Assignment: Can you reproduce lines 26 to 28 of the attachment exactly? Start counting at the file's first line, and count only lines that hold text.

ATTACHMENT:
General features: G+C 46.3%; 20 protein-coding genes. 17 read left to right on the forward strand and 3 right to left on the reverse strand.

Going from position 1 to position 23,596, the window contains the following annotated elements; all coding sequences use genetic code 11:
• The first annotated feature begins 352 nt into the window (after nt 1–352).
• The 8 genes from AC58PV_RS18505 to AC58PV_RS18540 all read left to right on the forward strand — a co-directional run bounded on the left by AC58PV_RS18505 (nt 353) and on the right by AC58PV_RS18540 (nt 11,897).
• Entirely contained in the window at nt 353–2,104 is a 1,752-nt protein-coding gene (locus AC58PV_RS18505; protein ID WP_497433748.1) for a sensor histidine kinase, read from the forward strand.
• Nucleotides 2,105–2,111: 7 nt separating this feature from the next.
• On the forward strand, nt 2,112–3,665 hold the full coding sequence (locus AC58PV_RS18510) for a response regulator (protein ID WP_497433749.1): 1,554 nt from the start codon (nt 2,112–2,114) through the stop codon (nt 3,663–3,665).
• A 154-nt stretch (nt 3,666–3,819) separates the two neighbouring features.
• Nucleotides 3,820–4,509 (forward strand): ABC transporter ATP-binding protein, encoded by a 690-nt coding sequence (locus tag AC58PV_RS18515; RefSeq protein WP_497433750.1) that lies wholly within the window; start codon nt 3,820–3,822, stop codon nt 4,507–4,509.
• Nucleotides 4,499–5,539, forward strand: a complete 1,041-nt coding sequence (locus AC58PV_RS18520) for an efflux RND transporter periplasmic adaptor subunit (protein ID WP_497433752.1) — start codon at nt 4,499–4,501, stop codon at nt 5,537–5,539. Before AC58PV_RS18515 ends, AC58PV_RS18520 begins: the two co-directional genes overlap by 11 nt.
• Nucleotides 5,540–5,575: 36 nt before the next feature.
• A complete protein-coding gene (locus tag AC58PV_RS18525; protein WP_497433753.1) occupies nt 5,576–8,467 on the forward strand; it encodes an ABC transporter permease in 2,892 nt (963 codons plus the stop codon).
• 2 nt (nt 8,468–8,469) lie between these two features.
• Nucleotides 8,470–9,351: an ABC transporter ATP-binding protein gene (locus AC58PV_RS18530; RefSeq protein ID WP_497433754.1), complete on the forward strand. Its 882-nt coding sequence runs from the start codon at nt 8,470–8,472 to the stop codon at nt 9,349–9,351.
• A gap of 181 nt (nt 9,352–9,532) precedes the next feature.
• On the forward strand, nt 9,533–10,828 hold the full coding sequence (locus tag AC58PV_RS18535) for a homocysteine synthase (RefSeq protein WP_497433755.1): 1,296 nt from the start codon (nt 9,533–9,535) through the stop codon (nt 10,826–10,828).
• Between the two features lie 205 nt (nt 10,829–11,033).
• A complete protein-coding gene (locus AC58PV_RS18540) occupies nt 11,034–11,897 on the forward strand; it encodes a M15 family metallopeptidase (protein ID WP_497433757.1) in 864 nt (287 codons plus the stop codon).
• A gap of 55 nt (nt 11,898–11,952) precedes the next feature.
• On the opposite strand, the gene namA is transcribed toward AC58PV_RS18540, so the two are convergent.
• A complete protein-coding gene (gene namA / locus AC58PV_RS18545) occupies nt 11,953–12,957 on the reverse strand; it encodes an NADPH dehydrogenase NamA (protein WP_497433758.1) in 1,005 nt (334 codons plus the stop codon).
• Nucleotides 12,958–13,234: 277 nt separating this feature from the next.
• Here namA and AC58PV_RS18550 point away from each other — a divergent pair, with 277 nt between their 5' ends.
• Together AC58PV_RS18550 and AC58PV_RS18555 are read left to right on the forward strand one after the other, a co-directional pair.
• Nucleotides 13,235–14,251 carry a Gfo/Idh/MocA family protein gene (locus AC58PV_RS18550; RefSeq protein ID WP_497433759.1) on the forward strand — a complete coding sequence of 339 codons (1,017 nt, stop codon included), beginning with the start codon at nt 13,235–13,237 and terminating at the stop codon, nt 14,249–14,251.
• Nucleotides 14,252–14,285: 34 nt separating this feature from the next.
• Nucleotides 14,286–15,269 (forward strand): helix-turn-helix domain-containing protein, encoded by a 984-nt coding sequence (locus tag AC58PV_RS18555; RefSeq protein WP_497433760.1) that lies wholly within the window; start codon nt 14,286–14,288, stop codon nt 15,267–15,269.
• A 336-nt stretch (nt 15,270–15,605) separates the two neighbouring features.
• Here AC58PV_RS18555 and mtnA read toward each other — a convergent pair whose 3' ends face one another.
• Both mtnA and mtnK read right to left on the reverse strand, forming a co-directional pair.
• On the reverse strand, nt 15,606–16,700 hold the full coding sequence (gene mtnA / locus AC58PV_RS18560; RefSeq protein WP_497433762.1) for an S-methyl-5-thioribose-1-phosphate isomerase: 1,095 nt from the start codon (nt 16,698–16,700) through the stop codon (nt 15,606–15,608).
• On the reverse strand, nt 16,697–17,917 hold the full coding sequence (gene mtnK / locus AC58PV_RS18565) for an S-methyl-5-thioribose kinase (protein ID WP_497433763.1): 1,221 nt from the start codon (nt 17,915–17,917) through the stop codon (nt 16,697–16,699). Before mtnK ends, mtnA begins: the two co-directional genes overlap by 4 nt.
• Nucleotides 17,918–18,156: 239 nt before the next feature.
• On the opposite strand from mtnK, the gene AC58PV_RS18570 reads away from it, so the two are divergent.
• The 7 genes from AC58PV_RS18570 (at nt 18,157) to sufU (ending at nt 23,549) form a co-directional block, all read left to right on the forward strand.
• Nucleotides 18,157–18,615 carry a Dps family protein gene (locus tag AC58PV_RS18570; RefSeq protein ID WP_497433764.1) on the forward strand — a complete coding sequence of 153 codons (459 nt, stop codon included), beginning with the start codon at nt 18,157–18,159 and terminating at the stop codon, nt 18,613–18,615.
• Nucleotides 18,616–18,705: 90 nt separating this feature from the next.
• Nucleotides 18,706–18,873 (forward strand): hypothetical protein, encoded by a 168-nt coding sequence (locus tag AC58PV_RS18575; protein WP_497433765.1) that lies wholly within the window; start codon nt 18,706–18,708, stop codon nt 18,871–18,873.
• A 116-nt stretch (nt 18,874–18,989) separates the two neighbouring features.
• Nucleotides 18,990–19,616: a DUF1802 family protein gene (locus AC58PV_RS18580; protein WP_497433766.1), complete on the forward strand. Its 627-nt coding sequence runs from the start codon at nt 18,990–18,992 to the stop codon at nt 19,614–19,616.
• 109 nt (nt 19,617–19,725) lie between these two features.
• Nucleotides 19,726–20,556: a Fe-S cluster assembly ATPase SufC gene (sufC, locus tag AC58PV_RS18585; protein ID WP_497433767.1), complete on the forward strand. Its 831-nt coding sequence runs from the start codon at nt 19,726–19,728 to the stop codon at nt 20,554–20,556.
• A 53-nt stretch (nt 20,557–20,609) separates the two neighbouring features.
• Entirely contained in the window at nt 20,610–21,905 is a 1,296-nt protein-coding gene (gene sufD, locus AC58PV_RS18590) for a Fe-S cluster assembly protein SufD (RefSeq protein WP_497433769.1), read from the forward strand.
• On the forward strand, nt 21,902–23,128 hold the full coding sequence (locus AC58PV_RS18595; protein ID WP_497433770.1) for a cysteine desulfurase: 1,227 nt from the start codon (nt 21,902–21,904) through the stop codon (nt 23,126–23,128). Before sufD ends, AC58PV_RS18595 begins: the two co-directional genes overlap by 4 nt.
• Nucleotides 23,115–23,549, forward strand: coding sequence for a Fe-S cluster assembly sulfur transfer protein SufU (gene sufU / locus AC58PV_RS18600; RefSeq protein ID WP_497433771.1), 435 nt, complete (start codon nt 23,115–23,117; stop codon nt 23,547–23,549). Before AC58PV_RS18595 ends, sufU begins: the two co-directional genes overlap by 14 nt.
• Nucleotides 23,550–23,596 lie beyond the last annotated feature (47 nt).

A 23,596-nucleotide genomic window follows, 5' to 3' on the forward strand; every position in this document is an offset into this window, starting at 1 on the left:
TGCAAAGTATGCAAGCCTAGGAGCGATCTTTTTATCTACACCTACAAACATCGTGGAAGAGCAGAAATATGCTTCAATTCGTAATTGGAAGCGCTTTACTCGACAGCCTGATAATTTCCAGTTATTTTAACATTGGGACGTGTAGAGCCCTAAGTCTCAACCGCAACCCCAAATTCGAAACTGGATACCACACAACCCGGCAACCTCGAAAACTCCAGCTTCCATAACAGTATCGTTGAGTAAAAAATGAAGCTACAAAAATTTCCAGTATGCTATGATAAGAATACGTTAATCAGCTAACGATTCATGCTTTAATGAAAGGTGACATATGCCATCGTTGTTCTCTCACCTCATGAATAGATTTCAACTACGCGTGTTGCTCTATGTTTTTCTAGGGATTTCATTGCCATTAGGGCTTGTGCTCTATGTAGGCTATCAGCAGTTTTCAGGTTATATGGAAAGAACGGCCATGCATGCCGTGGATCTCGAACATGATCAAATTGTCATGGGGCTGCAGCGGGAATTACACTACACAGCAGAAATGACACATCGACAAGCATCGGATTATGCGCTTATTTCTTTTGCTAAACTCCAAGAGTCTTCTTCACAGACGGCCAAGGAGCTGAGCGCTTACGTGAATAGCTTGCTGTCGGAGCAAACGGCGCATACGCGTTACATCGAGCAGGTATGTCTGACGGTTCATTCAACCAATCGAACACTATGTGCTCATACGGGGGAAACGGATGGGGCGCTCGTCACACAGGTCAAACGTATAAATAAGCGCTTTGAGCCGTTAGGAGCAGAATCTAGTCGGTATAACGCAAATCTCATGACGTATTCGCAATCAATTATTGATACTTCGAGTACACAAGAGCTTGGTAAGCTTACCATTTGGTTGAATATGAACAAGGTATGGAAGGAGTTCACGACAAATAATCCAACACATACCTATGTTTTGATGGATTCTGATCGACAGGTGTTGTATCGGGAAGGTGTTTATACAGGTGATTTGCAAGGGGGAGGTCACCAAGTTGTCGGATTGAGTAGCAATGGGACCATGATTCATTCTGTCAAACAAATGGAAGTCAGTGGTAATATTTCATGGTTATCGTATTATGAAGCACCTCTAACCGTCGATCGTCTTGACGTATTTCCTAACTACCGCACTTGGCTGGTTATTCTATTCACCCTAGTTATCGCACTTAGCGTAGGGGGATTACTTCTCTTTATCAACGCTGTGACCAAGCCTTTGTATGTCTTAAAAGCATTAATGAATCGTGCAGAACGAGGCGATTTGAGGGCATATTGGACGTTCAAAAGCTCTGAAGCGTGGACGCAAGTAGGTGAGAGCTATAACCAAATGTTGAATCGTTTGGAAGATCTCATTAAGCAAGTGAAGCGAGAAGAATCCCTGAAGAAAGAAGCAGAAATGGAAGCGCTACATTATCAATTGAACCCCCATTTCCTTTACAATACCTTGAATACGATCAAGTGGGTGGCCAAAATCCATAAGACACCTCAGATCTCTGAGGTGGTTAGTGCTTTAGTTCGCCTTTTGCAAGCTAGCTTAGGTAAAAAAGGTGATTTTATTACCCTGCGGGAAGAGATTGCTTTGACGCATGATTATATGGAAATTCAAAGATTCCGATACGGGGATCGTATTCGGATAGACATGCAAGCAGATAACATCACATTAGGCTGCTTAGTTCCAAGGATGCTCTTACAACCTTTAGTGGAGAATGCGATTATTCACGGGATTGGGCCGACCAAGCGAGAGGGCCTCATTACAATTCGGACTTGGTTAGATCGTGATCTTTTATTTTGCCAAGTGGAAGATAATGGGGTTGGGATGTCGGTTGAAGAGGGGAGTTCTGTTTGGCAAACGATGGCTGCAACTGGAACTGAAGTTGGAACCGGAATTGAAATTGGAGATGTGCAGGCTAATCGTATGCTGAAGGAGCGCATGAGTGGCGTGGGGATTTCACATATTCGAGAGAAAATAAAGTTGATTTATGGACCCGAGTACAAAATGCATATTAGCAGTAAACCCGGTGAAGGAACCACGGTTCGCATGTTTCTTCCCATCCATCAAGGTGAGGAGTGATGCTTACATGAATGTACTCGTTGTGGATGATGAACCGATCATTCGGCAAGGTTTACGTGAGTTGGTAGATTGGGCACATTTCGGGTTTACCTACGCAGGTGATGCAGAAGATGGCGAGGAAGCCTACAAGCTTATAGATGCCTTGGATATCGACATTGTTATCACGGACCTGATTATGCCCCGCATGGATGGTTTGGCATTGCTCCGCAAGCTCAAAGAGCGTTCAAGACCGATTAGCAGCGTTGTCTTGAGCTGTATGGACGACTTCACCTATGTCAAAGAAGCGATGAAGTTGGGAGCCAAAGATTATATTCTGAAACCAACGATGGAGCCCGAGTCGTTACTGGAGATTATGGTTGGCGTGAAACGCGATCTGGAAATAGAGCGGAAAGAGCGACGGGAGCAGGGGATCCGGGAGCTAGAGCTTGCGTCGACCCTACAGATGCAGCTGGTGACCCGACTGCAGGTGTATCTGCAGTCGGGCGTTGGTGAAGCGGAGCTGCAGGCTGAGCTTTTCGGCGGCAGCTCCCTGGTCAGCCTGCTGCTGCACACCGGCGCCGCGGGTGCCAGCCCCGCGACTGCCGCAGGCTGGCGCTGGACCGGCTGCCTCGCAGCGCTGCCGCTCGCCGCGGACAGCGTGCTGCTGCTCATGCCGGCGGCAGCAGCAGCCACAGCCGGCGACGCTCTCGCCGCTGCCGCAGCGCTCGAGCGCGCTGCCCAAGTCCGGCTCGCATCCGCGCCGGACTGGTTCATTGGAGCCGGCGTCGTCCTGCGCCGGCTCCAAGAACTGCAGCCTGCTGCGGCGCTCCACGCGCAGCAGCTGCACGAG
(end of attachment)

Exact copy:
• Nucleotides 14,252–14,285: 34 nt separating this feature from the next.
• Nucleotides 14,286–15,269 (forward strand): helix-turn-helix domain-containing protein, encoded by a 984-nt coding sequence (locus tag AC58PV_RS18555; RefSeq protein WP_497433760.1) that lies wholly within the window; start codon nt 14,286–14,288, stop codon nt 15,267–15,269.
• A 336-nt stretch (nt 15,270–15,605) separates the two neighbouring features.